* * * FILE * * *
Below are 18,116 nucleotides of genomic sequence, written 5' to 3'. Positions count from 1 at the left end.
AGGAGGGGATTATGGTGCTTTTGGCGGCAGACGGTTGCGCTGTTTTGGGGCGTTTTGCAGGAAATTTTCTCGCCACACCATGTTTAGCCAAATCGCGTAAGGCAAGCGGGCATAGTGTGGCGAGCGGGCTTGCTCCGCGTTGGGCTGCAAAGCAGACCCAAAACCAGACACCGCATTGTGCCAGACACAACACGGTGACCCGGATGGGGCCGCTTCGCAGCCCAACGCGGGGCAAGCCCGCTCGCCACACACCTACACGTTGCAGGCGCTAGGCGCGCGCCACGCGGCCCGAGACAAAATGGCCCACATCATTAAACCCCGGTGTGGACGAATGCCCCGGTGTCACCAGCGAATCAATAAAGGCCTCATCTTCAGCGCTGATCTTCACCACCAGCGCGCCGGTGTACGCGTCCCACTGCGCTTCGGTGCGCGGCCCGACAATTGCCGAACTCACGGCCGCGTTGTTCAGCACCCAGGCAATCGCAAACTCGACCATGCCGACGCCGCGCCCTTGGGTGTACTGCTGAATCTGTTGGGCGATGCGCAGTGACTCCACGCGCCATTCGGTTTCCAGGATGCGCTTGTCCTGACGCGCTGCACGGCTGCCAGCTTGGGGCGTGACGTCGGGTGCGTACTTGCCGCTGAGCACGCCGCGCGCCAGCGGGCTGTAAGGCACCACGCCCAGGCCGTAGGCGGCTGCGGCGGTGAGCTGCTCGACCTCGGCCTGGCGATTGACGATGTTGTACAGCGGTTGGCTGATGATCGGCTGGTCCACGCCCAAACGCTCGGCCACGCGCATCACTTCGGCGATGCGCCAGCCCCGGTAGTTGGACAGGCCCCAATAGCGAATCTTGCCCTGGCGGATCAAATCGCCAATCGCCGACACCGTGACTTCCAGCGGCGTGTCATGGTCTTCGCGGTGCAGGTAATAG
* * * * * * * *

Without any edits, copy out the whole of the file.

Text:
Below are 18,116 nucleotides of genomic sequence, written 5' to 3'. Positions count from 1 at the left end.
AGGAGGGGATTATGGTGCTTTTGGCGGCAGACGGTTGCGCTGTTTTGGGGCGTTTTGCAGGAAATTTTCTCGCCACACCATGTTTAGCCAAATCGCGTAAGGCAAGCGGGCATAGTGTGGCGAGCGGGCTTGCTCCGCGTTGGGCTGCAAAGCAGACCCAAAACCAGACACCGCATTGTGCCAGACACAACACGGTGACCCGGATGGGGCCGCTTCGCAGCCCAACGCGGGGCAAGCCCGCTCGCCACACACCTACACGTTGCAGGCGCTAGGCGCGCGCCACGCGGCCCGAGACAAAATGGCCCACATCATTAAACCCCGGTGTGGACGAATGCCCCGGTGTCACCAGCGAATCAATAAAGGCCTCATCTTCAGCGCTGATCTTCACCACCAGCGCGCCGGTGTACGCGTCCCACTGCGCTTCGGTGCGCGGCCCGACAATTGCCGAACTCACGGCCGCGTTGTTCAGCACCCAGGCAATCGCAAACTCGACCATGCCGACGCCGCGCCCTTGGGTGTACTGCTGAATCTGTTGGGCGATGCGCAGTGACTCCACGCGCCATTCGGTTTCCAGGATGCGCTTGTCCTGACGCGCTGCACGGCTGCCAGCTTGGGGCGTGACGTCGGGTGCGTACTTGCCGCTGAGCACGCCGCGCGCCAGCGGGCTGTAAGGCACCACGCCCAGGCCGTAGGCGGCTGCGGCGGTGAGCTGCTCGACCTCGGCCTGGCGATTGACGATGTTGTACAGCGGTTGGCTGATGATCGGCTGGTCCACGCCCAAACGCTCGGCCACGCGCATCACTTCGGCGATGCGCCAGCCCCGGTAGTTGGACAGGCCCCAATAGCGAATCTTGCCCTGGCGGATCAAATCGCCAATCGCCGACACCGTGACTTCCAGCGGCGTGTCATGGTCTTCGCGGTGCAGGTAATAG